Scaling the Pyramid, pt. 1
Over the past few decades, our collective consciousness has exuberantly shifted away from the pursuit of meaningful art in favor of art without sacrifice. The contemporary musician or popular artist benumbed by frivolity and vanity, has fallen victim to the same traps as his lazy consumer counterpart and become slaves to the task of product generation without an inkling of why they’re creating something in the first place. What was once the creative drive has grudgingly yielded to increasingly simpler, less taxing demands where, by an ever widening margin, the decision to make something matters more than what one makes. Contemporary musicians flinch at the sight of challenges that demand more than their scant production tricks and commiserate with their partners in indolence, the easily amused, easily impressed listener, himself so badly diminished by this sorry culture that he’s unable to tell shit from shinola.
Contemporary musicians have learned that if they aim low enough, they’re bound to find an audience whose inverted sense of quality demands they praise credulity. Artists are hailed for their innocence and purity much like a parent would praise an addled child who’s finally managed to put a round block in a round hole: the satisfaction derived has nothing to do with the scale of the achievement, but in witnessing the monkey do what the listener fully expects him to do. Indeed, any expression of surprise is most likely feigned. Lazy artists are unable to aim higher than their lazy minds allow. They find succor in performing basic tasks because they are undoubtedly easily distracted. The middling artist and audience have fused: the demands of each are just enough to keep them happy and stimulated without asking too many questions. What was once termed a guilty pleasure is now the mechanism used to establish the benchmark: guilt arises when one is forced to think, and a sense of the greatest elation arises when thoughts can have their volume reduced to zero. As a result, audiences are conditioned to accept inferior material, artists are conditioned to create inferior music, and somewhere along the way all parties involved ceased to be capable of making difficult decisions.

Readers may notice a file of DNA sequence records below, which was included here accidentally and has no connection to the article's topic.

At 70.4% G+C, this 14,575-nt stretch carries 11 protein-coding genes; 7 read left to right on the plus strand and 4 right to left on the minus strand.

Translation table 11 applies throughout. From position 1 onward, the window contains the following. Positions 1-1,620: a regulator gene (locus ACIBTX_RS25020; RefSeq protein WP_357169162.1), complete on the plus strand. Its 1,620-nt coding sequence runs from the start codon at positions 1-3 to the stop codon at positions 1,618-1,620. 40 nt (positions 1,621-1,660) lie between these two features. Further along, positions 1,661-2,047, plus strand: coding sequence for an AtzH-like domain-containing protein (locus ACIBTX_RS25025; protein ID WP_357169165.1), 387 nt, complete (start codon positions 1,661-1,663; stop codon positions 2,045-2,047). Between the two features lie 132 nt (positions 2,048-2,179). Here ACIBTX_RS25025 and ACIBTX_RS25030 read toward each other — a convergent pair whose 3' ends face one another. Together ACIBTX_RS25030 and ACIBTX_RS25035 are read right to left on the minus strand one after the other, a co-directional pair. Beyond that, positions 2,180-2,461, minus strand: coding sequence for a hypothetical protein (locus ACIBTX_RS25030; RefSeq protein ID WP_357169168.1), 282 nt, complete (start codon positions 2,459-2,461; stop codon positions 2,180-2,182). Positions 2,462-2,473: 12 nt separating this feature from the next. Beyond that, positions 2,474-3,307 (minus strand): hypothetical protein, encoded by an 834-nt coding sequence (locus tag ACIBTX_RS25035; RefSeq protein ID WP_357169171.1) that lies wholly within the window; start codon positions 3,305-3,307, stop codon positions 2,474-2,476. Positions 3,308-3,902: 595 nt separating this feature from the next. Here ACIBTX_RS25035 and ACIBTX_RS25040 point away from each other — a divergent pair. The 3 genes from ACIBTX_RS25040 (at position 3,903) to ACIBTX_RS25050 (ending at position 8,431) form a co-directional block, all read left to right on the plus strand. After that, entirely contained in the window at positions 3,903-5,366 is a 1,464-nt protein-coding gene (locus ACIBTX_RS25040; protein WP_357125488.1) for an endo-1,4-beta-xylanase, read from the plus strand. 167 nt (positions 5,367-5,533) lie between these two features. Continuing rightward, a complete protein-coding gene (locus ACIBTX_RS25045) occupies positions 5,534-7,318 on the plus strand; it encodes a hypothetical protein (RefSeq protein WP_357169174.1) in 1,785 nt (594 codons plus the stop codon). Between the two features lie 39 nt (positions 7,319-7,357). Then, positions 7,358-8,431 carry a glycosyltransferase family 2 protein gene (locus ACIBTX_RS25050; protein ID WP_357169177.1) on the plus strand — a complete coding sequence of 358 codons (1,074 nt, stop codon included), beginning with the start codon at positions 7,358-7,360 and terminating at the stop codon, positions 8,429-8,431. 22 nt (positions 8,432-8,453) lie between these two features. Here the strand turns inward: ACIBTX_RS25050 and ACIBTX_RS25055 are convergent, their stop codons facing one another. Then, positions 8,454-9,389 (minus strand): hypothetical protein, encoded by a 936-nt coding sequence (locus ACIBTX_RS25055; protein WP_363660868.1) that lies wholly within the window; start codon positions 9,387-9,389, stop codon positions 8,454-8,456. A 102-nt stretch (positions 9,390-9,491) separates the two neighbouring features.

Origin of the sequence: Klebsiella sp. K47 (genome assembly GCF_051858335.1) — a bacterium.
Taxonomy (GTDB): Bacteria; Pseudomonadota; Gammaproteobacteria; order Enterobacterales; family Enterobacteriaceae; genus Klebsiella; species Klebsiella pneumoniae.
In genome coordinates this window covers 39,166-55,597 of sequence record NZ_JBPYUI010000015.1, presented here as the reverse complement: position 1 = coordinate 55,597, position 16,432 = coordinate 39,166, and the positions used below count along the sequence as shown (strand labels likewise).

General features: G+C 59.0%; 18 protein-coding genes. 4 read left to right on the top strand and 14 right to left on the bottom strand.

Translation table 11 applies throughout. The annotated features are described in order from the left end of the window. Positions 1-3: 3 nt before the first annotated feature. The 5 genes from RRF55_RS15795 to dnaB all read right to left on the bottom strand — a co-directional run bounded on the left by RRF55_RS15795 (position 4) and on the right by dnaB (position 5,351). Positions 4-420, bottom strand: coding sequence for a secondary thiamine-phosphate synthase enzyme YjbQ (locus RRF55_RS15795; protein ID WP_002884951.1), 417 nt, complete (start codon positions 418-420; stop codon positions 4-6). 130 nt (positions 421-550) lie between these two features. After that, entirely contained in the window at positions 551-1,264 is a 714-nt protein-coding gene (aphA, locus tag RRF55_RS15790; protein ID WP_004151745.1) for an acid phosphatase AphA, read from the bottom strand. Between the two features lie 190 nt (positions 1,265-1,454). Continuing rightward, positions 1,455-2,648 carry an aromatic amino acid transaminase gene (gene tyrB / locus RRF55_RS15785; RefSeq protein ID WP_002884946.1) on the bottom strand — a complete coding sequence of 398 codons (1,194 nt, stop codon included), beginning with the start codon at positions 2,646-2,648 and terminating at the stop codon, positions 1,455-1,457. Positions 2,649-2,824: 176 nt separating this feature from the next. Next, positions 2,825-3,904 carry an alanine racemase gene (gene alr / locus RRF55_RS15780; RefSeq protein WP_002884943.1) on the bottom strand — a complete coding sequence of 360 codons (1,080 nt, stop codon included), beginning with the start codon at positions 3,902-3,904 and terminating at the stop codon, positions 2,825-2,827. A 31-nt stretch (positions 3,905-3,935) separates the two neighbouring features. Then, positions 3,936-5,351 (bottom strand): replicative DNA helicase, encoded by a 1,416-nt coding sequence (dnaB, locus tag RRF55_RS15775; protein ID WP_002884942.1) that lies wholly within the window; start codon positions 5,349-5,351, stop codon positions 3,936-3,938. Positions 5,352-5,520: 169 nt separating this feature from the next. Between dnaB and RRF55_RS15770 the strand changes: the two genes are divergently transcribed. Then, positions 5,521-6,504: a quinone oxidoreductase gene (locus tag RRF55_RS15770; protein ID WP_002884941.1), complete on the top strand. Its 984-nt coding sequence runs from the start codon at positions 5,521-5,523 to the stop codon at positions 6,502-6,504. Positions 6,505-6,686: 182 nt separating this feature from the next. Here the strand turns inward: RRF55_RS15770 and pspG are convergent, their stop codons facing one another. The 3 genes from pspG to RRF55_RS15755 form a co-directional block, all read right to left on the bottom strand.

The artist has allowed himself to be diminished to a wallpaper salesman, providing banal soundtracks to banal lives at fever pace; because the staying power of the product is minimal, the listener will require a steady stream of rubbish to flood his ear space – the Internet has been an unrivaled tool in this process. Although the financial gains of the artist have dwindled, his audience and his heroes preach that work must be done quickly and with a modicum of effort, so anyone wishing to “write a song” will find that he can sit at his computer and within a few minutes, produce something that resembles a finished piece. After this, the creative process actually begins: listeners can scramble to outdo each other in imbuing meaning and quality to a song that by definition must lack both. When audiences long ago lost the ability to judge they replaced it with the dubious talent of rationalization and can generate on command a dazzling list of excuses for half-cocked product X. And because lazy minds all share a vested interest in seeing their kingdom protected, attempts to tarnish their jewels are met with the stiffest resistance.
The modern day musician requires a little bit of free time, the ability to pirate a piece of software, and above else the temerity to call something a song. When a person says they are embracing technology and labels his opponents as technophobes or troglodytes, he does so because he must; he is protecting a thinly veiled secret about the “work” necessary to do what he does. The process on both sides of the curtain will be wholly unimpressive unless the creator makes sure to tell you how impressive it is. Artists starve now by choice; they wear costumes and drop names intended to inform the audience of a struggle about which neither side knows anything. Musicians whose stock-in-trade was their modest upbringing created at a cut rate because they had to; the contemporary artist asks his friends if he thinks his music will be more credible if it sounds cheap enough.